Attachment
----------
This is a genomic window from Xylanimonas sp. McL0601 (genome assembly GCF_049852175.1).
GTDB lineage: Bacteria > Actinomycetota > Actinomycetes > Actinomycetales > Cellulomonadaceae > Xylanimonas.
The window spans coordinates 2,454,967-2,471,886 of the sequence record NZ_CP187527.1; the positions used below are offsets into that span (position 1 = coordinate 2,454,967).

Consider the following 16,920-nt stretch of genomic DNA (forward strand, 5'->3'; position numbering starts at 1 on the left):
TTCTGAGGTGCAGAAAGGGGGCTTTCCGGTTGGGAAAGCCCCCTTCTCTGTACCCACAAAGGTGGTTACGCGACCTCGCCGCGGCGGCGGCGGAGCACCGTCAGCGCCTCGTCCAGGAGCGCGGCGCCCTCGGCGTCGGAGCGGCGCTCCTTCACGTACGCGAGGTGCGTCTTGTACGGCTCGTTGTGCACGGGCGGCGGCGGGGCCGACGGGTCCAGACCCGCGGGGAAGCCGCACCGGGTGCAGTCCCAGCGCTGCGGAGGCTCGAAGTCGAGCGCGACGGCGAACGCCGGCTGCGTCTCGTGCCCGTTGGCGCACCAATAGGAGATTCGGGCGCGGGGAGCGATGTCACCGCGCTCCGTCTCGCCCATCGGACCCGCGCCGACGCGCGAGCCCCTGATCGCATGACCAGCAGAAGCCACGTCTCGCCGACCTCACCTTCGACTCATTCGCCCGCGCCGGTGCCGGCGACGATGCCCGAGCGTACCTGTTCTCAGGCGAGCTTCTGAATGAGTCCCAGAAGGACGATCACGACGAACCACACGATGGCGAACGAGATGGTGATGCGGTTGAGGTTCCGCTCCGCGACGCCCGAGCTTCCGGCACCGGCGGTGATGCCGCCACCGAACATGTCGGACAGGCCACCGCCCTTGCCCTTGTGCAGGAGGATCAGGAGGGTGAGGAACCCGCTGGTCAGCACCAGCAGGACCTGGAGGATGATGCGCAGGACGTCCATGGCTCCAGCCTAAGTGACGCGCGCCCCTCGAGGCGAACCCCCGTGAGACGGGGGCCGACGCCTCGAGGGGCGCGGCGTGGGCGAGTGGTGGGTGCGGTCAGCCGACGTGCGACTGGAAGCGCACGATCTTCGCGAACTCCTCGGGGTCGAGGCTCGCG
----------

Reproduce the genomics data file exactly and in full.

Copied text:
This is a genomic window from Xylanimonas sp. McL0601 (genome assembly GCF_049852175.1).
GTDB lineage: Bacteria > Actinomycetota > Actinomycetes > Actinomycetales > Cellulomonadaceae > Xylanimonas.
The window spans coordinates 2,454,967-2,471,886 of the sequence record NZ_CP187527.1; the positions used below are offsets into that span (position 1 = coordinate 2,454,967).

Consider the following 16,920-nt stretch of genomic DNA (forward strand, 5'->3'; position numbering starts at 1 on the left):
TTCTGAGGTGCAGAAAGGGGGCTTTCCGGTTGGGAAAGCCCCCTTCTCTGTACCCACAAAGGTGGTTACGCGACCTCGCCGCGGCGGCGGCGGAGCACCGTCAGCGCCTCGTCCAGGAGCGCGGCGCCCTCGGCGTCGGAGCGGCGCTCCTTCACGTACGCGAGGTGCGTCTTGTACGGCTCGTTGTGCACGGGCGGCGGCGGGGCCGACGGGTCCAGACCCGCGGGGAAGCCGCACCGGGTGCAGTCCCAGCGCTGCGGAGGCTCGAAGTCGAGCGCGACGGCGAACGCCGGCTGCGTCTCGTGCCCGTTGGCGCACCAATAGGAGATTCGGGCGCGGGGAGCGATGTCACCGCGCTCCGTCTCGCCCATCGGACCCGCGCCGACGCGCGAGCCCCTGATCGCATGACCAGCAGAAGCCACGTCTCGCCGACCTCACCTTCGACTCATTCGCCCGCGCCGGTGCCGGCGACGATGCCCGAGCGTACCTGTTCTCAGGCGAGCTTCTGAATGAGTCCCAGAAGGACGATCACGACGAACCACACGATGGCGAACGAGATGGTGATGCGGTTGAGGTTCCGCTCCGCGACGCCCGAGCTTCCGGCACCGGCGGTGATGCCGCCACCGAACATGTCGGACAGGCCACCGCCCTTGCCCTTGTGCAGGAGGATCAGGAGGGTGAGGAACCCGCTGGTCAGCACCAGCAGGACCTGGAGGATGATGCGCAGGACGTCCATGGCTCCAGCCTAAGTGACGCGCGCCCCTCGAGGCGAACCCCCGTGAGACGGGGGCCGACGCCTCGAGGGGCGCGGCGTGGGCGAGTGGTGGGTGCGGTCAGCCGACGTGCGACTGGAAGCGCACGATCTTCGCGAACTCCTCGGGGTCGAGGCTCGCG